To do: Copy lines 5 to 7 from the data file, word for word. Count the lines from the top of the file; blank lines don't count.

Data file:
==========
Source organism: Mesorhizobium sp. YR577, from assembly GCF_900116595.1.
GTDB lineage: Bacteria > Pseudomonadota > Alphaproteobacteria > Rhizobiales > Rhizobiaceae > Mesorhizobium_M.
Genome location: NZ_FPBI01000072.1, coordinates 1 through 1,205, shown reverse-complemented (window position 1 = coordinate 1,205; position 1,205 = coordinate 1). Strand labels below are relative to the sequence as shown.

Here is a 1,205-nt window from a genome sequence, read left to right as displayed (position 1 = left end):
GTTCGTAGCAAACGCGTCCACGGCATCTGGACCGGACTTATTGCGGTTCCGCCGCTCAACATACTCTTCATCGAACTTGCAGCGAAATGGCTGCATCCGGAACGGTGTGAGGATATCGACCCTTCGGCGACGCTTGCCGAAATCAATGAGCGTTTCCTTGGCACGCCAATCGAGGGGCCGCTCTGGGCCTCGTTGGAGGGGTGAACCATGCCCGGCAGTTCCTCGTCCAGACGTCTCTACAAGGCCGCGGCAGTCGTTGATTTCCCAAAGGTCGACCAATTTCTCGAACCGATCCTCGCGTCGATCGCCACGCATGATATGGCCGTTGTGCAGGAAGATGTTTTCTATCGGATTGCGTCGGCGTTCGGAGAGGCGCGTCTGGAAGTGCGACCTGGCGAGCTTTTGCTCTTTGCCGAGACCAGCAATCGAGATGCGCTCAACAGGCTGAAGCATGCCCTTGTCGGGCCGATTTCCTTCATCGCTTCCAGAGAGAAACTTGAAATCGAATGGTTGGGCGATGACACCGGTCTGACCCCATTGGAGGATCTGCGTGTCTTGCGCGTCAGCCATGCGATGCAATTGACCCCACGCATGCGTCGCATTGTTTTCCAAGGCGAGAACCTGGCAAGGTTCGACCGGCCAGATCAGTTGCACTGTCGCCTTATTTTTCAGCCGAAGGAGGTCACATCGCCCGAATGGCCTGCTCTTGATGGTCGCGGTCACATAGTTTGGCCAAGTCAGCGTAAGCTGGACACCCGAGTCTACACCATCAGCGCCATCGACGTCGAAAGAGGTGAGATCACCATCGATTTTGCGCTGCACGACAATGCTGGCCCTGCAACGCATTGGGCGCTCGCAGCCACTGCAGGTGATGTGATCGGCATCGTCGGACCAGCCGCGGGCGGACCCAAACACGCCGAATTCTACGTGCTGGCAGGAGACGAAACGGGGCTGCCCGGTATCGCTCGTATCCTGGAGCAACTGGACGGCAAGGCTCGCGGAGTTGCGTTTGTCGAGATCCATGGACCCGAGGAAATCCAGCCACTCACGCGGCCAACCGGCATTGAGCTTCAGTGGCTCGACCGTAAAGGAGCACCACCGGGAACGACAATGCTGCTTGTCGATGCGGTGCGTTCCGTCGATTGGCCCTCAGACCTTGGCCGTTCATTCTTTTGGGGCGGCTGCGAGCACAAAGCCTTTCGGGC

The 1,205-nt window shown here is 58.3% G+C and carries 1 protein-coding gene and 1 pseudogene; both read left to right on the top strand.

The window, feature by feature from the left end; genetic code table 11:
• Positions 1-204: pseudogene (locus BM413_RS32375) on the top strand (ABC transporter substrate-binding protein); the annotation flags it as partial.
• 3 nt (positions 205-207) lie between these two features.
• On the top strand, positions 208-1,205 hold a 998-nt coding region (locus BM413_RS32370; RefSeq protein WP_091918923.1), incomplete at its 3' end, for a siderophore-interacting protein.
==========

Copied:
GTTCGTAGCAAACGCGTCCACGGCATCTGGACCGGACTTATTGCGGTTCCGCCGCTCAACATACTCTTCATCGAACTTGCAGCGAAATGGCTGCATCCGGAACGGTGTGAGGATATCGACCCTTCGGCGACGCTTGCCGAAATCAATGAGCGTTTCCTTGGCACGCCAATCGAGGGGCCGCTCTGGGCCTCGTTGGAGGGGTGAACCATGCCCGGCAGTTCCTCGTCCAGACGTCTCTACAAGGCCGCGGCAGTCGTTGATTTCCCAAAGGTCGACCAATTTCTCGAACCGATCCTCGCGTCGATCGCCACGCATGATATGGCCGTTGTGCAGGAAGATGTTTTCTATCGGATTGCGTCGGCGTTCGGAGAGGCGCGTCTGGAAGTGCGACCTGGCGAGCTTTTGCTCTTTGCCGAGACCAGCAATCGAGATGCGCTCAACAGGCTGAAGCATGCCCTTGTCGGGCCGATTTCCTTCATCGCTTCCAGAGAGAAACTTGAAATCGAATGGTTGGGCGATGACACCGGTCTGACCCCATTGGAGGATCTGCGTGTCTTGCGCGTCAGCCATGCGATGCAATTGACCCCACGCATGCGTCGCATTGTTTTCCAAGGCGAGAACCTGGCAAGGTTCGACCGGCCAGATCAGTTGCACTGTCGCCTTATTTTTCAGCCGAAGGAGGTCACATCGCCCGAATGGCCTGCTCTTGATGGTCGCGGTCACATAGTTTGGCCAAGTCAGCGTAAGCTGGACACCCGAGTCTACACCATCAGCGCCATCGACGTCGAAAGAGGTGAGATCACCATCGATTTTGCGCTGCACGACAATGCTGGCCCTGCAACGCATTGGGCGCTCGCAGCCACTGCAGGTGATGTGATCGGCATCGTCGGACCAGCCGCGGGCGGACCCAAACACGCCGAATTCTACGTGCTGGCAGGAGACGAAACGGGGCTGCCCGGTATCGCTCGTATCCTGGAGCAACTGGACGGCAAGGCTCGCGGAGTTGCGTTTGTCGAGATCCATGGACCCGAGGAAATCCAGCCACTCACGCGGCCAACCGGCATTGAGCTTCAGTGGCTCGACCGTAAAGGAGCACCACCGGGAACGACAATGCTGCTTGTCGATGCGGTGCGTTCCGTCGATTGGCCCTCAGACCTTGGCCGTTCATTCTTTTGGGGCGGCTGCGAGCACAAAGCCTTTCGGGC

The 1,205-nt window shown here is 58.3% G+C and carries 1 protein-coding gene and 1 pseudogene; both read left to right on the top strand.

The window, feature by feature from the left end; genetic code table 11: